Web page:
Bloomberg News

Japan Population Falls by Record in Challenge for Abe’s Campaign

January 02, 2014

A man and a Child

A man and a child walk along a footbridge past residential buildings in Yokohama. Photographer: Akio Kon/Bloomberg

Japan’s population declined by the most on record in 2013, highlighting the demographic challenges faced by Prime Minister Shinzo Abe in his campaign to revive the world’s third-biggest economy.

The population fell by 244,000, according to Health Ministry estimates released yesterday, a seventh straight year of decline. Births fell about 6,000 from a year earlier to 1,031,000 and deaths increased about 19,000 to 1,275,000.

Rising welfare costs for an ageing nation threaten to worsen a debt burden that is already twice the size of the Japanese economy. At the same time, a shrinking population caps consumer demand, making it harder for Abe to drive an exit from 15 years of deflation.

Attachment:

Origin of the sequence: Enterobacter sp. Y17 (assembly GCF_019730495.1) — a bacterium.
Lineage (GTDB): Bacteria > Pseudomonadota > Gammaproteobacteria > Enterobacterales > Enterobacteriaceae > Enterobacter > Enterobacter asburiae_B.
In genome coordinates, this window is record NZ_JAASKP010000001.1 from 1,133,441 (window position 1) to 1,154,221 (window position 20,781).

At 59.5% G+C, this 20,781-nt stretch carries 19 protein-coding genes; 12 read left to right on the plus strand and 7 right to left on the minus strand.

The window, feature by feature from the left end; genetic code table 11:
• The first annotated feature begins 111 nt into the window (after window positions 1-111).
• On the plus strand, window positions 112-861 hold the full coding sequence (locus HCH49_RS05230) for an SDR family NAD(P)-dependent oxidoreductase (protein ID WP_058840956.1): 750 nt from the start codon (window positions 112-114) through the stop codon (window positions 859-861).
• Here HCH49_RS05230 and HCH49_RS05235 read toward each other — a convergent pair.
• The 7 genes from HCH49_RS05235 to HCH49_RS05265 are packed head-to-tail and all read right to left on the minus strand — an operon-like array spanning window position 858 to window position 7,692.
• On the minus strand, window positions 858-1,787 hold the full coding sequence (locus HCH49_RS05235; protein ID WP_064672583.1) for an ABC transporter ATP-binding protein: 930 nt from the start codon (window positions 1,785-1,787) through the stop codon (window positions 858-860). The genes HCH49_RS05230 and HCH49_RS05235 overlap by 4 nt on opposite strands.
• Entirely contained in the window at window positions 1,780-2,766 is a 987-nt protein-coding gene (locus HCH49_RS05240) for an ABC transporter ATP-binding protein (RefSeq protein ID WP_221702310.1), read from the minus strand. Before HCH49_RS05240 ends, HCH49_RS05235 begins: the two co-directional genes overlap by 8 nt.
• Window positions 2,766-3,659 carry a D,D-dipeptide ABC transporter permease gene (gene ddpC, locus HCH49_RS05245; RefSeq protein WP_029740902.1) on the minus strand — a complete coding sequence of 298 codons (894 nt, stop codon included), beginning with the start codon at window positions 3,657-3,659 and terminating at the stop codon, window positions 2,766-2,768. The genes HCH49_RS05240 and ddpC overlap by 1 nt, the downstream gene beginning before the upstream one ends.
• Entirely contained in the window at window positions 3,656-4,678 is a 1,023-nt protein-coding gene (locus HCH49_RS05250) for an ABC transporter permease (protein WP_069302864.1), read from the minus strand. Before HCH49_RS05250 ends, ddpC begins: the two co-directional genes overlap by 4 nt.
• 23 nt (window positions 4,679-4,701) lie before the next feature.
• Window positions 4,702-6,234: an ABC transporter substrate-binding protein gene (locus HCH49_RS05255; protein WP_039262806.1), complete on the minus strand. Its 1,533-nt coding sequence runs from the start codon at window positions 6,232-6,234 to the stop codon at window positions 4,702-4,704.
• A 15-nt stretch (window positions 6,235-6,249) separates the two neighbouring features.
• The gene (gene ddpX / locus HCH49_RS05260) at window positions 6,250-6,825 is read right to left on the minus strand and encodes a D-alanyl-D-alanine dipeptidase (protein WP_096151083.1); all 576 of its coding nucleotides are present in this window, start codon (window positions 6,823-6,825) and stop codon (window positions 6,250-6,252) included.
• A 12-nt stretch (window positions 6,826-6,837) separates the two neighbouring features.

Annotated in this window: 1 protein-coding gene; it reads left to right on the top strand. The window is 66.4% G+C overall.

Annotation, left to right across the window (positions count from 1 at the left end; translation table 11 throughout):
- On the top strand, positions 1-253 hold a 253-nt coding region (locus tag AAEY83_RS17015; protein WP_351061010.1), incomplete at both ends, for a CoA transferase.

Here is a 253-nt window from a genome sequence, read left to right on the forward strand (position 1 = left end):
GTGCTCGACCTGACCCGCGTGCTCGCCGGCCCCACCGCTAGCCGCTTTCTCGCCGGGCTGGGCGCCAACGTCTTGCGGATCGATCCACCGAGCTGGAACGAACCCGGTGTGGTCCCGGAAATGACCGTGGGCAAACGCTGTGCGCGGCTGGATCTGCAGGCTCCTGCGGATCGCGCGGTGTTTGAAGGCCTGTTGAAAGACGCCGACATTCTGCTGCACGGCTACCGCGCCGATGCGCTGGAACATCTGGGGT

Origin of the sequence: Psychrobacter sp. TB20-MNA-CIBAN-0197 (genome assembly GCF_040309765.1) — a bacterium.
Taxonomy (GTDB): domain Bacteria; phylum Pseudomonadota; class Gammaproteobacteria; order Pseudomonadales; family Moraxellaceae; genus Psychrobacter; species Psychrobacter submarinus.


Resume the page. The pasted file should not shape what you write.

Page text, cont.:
The government’s decision to raise a sales tax to 8 percent from 5 percent in April is aimed at helping to secure funds for social welfare payments. That move threatens to undermine the momentum building in the economy from unprecedented monetary stimulus.

To contact the reporter on this story: Chikako Mogi in Tokyo at cmogi@bloomberg.net

To contact the editor responsible for this story: Paul Panckhurst at ppanckhurst@bloomberg.net


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